Frustration and anger are growing in Korea as high levels of ultrafine particulate pollution choked most parts of the country for more than a week.
On Wednesday, emergency measures to reduce ultrafine dust -- defined as dust consisting of particles smaller than 2.5 micrometers in diameter -- were enforced for the sixth consecutive day in Seoul and surrounding areas, prompting President Moon Jae-in to order his government to secure extra funds in the budget if necessary and consult with China to tackle pollution.
Checking the level of ultrafine dust particles for the day, wearing a mask when going outside and avoiding outdoor activities have become part of the daily routine for many amid the worsening air pollution.
“When I breathe these days, I feel like my life expectancy is declining every day,” said Jin Cho, a banker in her 40s, who was on her way back to work with a colleague after lunch near City Hall.
“My eyes and my throat are sore. I bought a large number of masks and I don’t even make dinner plans these days due to the fine dust,” she said. “I am angry, annoyed and worried whether I am outdoors or indoors because of the pollution.”
The average hourly level of ultrafine dust, known as a class one carcinogen, was measured at 180 micrograms per cubic meter in Seoul, 176 in Gyeonggi Province, 155 in Incheon and 147 in Gangwon Province as of 1 p.m. Wednesday, with emergency measures in place in 14 cities.
Many people have questioned the effectiveness of government actions.
“What did the government measures change? Nothing,” Cho said. “The government should rather install air purifiers at bus stops, for example, if it wants to make a change we can feel in real life.”
Emergency measures were extended through Thursday in Seoul, Incheon and Gyeonggi Province.
Under the emergency measures, city and provincial governments can ban old diesel cars from streets and restrict the operations of coal power plants and other facilities that produce emissions. They can also recommend temporary closures or the reduction of class hours and ask businesses to allow their employees to work flexible hours or from home.
The toxic levels of pollution are even more frustrating for those whose jobs force them to work outdoors.
“I am so depressed these days,” said a police officer based in Yangju, Gyeonggi Province, who wished to remain anonymous. “When levels of fine dust are extremely high like in recent days, I am worried about my health. But it is my job to spend six to eight hours outside.”
“Isn’t China the biggest problem? What is the point of banning old diesel cars from the streets? The government is only scratching the surface,” he said.
Foreign visitors have appeared to be more vulnerable to the thick air pollution, with many not wearing masks.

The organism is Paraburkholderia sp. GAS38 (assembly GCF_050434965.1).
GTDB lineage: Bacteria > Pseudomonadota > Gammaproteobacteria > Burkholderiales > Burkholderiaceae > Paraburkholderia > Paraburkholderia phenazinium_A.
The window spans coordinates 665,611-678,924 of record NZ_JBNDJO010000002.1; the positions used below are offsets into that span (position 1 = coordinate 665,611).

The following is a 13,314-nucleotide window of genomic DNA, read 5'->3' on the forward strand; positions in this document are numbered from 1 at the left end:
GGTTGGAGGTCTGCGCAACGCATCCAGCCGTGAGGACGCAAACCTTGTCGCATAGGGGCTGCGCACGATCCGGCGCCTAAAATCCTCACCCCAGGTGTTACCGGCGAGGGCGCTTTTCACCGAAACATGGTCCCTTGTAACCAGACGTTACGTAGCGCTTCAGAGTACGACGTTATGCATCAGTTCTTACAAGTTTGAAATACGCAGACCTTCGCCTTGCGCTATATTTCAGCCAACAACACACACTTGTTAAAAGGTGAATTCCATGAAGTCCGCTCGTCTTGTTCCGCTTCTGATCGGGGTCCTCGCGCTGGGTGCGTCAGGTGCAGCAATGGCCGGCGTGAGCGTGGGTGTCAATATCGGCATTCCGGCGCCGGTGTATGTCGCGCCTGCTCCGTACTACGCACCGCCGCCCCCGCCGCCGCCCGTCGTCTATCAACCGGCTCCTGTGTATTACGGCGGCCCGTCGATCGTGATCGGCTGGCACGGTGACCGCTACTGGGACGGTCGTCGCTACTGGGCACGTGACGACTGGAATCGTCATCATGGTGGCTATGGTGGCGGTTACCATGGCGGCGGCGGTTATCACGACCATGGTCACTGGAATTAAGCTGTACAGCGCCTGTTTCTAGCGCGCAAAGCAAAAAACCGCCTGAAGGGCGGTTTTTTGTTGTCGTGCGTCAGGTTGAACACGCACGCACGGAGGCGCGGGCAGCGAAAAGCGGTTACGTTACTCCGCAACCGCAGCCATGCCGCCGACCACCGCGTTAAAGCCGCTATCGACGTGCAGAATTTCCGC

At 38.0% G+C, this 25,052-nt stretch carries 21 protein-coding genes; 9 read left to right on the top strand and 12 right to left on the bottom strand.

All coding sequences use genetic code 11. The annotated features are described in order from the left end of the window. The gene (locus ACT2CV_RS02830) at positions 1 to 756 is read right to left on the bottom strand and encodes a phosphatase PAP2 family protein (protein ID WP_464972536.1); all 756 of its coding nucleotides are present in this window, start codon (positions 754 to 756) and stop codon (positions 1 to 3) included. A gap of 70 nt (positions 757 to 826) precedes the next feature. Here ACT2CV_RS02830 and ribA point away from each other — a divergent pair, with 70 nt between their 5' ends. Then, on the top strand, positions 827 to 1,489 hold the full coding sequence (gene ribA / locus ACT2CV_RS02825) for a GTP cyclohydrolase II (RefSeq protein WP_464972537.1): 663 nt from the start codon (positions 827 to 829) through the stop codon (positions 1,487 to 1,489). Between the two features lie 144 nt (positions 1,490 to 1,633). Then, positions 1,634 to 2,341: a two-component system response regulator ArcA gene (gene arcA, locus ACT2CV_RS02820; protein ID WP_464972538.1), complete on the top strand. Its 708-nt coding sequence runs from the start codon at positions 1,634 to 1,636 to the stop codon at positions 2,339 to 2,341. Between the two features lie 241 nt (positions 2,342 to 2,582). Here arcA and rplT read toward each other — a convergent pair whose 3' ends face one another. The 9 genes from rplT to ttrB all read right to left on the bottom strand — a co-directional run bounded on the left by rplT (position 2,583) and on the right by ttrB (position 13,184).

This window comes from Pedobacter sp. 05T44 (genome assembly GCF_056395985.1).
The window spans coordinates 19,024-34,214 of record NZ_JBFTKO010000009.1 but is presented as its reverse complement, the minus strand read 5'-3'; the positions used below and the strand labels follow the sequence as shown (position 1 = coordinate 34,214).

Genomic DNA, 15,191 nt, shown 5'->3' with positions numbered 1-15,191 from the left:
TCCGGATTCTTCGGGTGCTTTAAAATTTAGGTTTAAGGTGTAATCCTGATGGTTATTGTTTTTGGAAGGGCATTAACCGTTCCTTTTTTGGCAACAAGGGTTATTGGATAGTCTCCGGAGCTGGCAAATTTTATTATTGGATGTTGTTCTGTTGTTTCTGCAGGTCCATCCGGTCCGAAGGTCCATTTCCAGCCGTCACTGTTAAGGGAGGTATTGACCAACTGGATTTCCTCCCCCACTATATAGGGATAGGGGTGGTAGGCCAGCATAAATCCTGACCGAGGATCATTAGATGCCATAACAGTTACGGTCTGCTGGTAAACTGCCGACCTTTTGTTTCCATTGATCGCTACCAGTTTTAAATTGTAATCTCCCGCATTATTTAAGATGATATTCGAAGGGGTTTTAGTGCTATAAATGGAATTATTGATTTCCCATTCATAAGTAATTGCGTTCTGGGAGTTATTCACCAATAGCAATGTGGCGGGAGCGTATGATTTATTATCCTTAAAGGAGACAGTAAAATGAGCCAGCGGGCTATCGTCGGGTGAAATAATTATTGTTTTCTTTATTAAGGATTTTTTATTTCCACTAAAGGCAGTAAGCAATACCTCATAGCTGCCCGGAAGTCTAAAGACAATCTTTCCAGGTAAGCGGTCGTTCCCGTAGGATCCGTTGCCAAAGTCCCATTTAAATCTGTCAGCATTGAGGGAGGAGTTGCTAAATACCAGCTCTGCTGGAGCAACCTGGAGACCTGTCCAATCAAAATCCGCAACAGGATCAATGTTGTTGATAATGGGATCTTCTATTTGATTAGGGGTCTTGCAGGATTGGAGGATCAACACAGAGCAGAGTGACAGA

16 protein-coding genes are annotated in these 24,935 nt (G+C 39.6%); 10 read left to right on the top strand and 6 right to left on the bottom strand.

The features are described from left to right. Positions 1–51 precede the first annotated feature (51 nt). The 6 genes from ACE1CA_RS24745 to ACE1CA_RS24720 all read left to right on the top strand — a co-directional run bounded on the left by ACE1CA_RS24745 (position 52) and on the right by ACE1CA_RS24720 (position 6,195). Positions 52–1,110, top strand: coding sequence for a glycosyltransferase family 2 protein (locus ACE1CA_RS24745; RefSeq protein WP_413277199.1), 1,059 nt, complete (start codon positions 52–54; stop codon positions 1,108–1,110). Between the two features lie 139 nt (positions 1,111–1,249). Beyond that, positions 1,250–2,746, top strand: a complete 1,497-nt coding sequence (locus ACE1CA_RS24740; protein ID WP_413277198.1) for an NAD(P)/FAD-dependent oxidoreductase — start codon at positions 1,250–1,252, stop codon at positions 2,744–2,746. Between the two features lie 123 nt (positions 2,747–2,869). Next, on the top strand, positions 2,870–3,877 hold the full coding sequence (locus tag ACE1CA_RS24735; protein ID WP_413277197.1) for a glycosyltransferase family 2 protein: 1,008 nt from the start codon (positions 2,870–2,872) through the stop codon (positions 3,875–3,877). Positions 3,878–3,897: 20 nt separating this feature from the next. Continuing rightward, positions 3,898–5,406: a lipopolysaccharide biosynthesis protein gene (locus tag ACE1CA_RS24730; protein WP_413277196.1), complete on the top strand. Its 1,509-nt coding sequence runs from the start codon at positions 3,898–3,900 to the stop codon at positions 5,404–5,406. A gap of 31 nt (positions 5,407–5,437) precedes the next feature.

“I received a fine dust alert in a text message, but that was all in Korean,” Fung Tze Shan, 32, from Singapore said near Gwanghwamun Square. “I am not exactly worried because we don’t stay here for long. But it is bad for sightseeing because the city looks gloomy. I didn’t wear a mask for pictures.”
Amid mounting public concerns over alarming levels of air pollution, Moon ordered his government Wednesday to discuss dust-reducing measures -- such as artificial rain aimed at clearing ultrafine particles in the air -- with China.
“China claims our dust flies to China’s Shanghai region, so making artificial rain over the Yellow Sea would help the Chinese side as well,” Moon said, according to Cheong Wa Dae spokesman Kim Eui-kyeom.
Moon also called for the permanent shutdown of aged coal power plants and the installation of air purifiers in more day care centers and schools, according to the spokesperson.
The government is closely working with China to fight particulate pollution and China has “strong willingness” to tackle air pollution, Environment Minister Cho Myung-rae said Wednesday in a meeting with media.
Seoul and Beijing have held a series of ministerial and working-level talks on a regular basis to boost cooperation in solving the fine dust problem in the region. The South Korea-China Environmental Cooperation Center opened in Beijing in June.
When the density of dust pollution is high on the Korean Peninsula, a large portion of the fine dust -- more than 70 percent of ultrafine pollutants over South Korea -- is believed to be coming from China, a Seoul-run environmental institute said in a briefing Wednesday.
“High density of ultrafine dust continued recently because weather conditions caused air over the Korean Peninsula to be stagnant and delayed diffusion of pollutants originating within the country and from abroad,” said Shin Yong-seung of the Research Institute of Public Health and Environment.
The lack of winds and the warm temperatures cause the air over the Korean Peninsula to be stagnant, a result of a “climate penalty,” Shin said, adding that measures to fight fine dust must take into account how to mitigate climate change.
The density of ultrafine dust in all areas here was forecast to temporarily go down Thursday before pollution again worsens over the weekend, according to the National Institute of Environmental Research.
Rival parties -- the ruling Democratic Party, the main opposition Liberty Korea Party and the minor opposition Bareunmirae Party -- held an emergency meeting Wednesday to initiate bipartisan efforts to tackle the fine dust pollution.
They agreed to pass fine dust-related bills through the parliament at the extraordinary session next Wednesday.
By Ock Hyun-ju (firstname.lastname@example.org